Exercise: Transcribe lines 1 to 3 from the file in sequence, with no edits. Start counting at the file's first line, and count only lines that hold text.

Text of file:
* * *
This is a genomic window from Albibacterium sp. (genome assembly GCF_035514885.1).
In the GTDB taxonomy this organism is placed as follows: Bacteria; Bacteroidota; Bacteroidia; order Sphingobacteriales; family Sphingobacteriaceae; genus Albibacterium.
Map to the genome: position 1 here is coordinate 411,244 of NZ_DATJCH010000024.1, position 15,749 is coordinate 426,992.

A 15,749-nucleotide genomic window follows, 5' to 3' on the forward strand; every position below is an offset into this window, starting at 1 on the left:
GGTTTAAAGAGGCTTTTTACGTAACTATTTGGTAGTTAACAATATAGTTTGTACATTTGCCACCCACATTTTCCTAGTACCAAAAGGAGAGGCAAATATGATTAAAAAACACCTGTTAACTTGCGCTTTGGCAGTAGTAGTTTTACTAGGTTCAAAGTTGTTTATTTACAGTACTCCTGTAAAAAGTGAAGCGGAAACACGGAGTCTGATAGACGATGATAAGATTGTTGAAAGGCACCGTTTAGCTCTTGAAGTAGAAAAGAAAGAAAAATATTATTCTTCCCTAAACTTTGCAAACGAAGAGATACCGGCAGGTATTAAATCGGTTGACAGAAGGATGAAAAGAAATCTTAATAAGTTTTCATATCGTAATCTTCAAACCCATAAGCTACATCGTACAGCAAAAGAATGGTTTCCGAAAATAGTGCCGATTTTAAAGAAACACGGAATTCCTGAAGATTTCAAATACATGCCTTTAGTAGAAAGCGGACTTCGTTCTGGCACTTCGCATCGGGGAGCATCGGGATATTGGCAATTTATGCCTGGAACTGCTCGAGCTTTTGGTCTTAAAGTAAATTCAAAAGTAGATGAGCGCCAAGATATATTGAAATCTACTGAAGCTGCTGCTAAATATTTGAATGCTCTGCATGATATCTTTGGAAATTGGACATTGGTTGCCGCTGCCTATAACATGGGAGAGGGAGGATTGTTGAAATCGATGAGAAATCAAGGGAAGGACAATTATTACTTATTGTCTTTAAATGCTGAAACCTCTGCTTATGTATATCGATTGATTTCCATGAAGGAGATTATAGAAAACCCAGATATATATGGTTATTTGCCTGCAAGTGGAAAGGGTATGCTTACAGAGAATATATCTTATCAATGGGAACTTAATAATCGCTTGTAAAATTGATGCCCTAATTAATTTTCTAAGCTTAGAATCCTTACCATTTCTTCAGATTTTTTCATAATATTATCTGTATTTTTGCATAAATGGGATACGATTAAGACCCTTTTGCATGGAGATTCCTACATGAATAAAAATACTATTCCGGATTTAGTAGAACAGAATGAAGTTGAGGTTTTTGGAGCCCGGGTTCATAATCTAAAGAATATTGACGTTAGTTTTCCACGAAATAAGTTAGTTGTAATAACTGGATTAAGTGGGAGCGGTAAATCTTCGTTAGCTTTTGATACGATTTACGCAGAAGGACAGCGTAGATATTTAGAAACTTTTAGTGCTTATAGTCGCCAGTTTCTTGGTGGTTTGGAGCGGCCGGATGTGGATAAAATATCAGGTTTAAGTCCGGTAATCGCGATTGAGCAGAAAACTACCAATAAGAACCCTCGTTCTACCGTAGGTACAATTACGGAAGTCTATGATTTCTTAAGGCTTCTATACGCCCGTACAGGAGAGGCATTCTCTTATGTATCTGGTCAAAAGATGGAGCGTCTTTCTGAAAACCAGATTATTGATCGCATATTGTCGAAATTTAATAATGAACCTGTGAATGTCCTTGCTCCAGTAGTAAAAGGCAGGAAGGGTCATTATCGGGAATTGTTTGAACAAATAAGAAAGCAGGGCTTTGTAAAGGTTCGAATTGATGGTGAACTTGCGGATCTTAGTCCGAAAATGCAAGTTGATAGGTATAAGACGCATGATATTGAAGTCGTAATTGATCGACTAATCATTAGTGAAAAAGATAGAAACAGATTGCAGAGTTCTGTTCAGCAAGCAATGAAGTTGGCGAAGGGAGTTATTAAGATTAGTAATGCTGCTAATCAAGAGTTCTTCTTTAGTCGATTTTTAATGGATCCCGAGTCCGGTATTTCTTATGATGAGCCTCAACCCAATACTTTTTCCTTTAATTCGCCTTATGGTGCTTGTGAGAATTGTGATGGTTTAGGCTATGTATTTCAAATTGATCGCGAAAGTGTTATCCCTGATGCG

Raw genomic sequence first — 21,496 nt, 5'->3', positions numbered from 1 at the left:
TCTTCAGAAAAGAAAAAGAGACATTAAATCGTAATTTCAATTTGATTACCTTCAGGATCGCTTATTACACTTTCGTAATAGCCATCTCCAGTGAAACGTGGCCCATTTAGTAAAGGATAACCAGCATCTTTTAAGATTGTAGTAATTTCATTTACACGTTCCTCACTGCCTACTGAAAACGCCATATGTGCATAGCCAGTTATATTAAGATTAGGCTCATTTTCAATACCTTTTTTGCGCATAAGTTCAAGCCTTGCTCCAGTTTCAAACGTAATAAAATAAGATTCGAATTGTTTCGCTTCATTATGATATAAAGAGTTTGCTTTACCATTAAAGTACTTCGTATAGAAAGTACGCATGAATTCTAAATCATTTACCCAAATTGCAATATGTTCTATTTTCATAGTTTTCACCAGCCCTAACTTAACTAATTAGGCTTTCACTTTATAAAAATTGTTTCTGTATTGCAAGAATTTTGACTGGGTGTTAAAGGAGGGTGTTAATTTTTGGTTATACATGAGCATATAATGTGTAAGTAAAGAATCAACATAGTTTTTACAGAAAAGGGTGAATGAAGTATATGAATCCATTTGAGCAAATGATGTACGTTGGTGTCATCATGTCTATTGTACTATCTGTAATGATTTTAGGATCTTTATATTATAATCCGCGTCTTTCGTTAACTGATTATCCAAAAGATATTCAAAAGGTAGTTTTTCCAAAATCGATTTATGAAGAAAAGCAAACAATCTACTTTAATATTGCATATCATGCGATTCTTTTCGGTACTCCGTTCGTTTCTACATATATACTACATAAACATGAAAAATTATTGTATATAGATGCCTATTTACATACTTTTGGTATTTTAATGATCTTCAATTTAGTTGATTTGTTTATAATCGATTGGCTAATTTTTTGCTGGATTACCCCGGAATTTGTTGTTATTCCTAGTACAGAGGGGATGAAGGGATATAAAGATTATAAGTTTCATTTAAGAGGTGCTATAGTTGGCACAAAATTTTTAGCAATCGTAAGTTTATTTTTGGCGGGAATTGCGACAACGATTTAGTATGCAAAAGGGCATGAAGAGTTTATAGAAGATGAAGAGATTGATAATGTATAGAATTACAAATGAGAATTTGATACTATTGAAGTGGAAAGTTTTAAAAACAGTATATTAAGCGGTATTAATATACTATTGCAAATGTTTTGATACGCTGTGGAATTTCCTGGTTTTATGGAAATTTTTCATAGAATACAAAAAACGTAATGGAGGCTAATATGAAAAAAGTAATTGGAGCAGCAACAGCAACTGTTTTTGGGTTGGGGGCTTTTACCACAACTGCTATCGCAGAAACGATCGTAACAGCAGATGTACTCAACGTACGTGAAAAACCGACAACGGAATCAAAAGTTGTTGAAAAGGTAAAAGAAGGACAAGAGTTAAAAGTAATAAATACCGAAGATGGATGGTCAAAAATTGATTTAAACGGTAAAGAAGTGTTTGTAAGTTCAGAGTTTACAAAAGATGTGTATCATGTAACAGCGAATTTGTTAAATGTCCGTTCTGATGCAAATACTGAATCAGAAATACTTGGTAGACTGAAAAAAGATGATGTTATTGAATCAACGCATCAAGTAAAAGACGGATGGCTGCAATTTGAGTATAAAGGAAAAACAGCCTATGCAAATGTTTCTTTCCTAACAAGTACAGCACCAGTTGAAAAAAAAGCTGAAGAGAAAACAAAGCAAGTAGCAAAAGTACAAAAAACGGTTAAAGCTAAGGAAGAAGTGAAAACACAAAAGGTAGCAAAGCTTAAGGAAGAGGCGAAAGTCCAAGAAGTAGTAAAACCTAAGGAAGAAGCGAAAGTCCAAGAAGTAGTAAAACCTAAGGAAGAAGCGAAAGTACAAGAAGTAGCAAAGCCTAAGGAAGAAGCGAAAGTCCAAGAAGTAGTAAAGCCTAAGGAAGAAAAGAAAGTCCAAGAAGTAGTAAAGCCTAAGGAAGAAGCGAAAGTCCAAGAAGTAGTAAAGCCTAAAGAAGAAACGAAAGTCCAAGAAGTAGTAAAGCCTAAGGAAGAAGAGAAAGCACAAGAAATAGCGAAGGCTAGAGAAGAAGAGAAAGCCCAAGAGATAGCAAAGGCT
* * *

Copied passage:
This is a genomic window from Albibacterium sp. (genome assembly GCF_035514885.1).
In the GTDB taxonomy this organism is placed as follows: Bacteria; Bacteroidota; Bacteroidia; order Sphingobacteriales; family Sphingobacteriaceae; genus Albibacterium.
Map to the genome: position 1 here is coordinate 411,244 of NZ_DATJCH010000024.1, position 15,749 is coordinate 426,992.